I spend a lot of time on ledges in the Trapps and I see lots of rappel anchors. Most guides I know spend time reconfiguring junk anchors left by unsuspecting parties. Most of the very popular trade routes now have bolted belay/rappel anchors which I think is the way to go. However, there are still a lot of tree anchors of varying quality. Twice this season I've found tree rappel anchors with 6 slings on them. I've only been out guiding in the Trapps twice so I'm batting 100% right now.
When you find an anchor with 6 slings on it what do you think? My guess is that most people think "Oh, there are a lot of slings there so one of them must be good", or "all 6 combined are strong enough". The truth is that with 6 slings on a single tree it's hard to evaluate the integrity of any of the slings. That means 6 knots and 6 pieces of cord/webbing to inspect.
As a guide I'm always teaching people to ask the question "why" before committing to an action. If you don't have a good reason why you're doing something as a climber, well you probably shouldn't be doing it. So, assuming the tree/gear anchor is good, let's break down the "why" for 6 slings.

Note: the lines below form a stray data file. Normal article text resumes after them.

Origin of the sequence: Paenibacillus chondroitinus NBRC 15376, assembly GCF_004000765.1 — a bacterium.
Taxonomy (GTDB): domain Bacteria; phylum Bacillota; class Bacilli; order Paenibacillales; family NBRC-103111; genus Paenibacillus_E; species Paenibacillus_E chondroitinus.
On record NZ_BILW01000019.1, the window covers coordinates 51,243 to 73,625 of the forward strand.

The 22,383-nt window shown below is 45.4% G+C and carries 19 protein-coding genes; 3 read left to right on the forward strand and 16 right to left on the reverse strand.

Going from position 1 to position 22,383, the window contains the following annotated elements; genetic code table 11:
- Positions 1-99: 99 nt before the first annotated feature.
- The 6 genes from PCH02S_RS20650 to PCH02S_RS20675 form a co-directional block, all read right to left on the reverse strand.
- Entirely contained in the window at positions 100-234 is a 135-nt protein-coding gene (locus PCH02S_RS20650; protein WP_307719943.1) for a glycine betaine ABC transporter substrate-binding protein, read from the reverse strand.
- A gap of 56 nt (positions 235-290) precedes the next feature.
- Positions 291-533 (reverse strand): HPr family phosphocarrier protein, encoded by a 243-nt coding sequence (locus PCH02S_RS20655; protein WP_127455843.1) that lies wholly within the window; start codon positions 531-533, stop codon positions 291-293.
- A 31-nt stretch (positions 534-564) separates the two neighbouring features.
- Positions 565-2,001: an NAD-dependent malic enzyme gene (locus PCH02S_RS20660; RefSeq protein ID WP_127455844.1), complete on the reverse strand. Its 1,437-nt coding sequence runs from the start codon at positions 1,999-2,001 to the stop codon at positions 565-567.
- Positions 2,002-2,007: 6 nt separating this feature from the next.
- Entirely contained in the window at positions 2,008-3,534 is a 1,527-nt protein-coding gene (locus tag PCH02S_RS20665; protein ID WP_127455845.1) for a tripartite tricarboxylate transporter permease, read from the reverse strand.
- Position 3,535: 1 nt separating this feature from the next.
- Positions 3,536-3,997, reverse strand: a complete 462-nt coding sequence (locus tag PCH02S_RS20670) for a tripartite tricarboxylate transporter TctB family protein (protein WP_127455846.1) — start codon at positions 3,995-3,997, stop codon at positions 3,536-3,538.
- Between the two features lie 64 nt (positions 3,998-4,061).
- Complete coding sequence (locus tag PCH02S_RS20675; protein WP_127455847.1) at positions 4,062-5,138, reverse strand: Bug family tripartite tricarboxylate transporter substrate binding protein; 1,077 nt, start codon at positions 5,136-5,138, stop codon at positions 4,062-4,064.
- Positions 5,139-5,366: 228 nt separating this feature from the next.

Question: How much load does that rappel anchor bear at any given moment?
Answer: Even if you hang 3 people off of that anchor at once the maximum load that anchor will bear is probably 750-1000lbs. Remember, this isn't an anchor that will experience big spikes in load, all you do is lean back and slide down the rope. One single piece of webbing or cord will easily bear that load.
Should we only leave one piece of cord at that anchor then?
We could add a second piece of cord to share the load and provide some peace of mind. This principle of redundancy is frequently employed in climbing and ensures that should one anchor fail we have a back-up in place.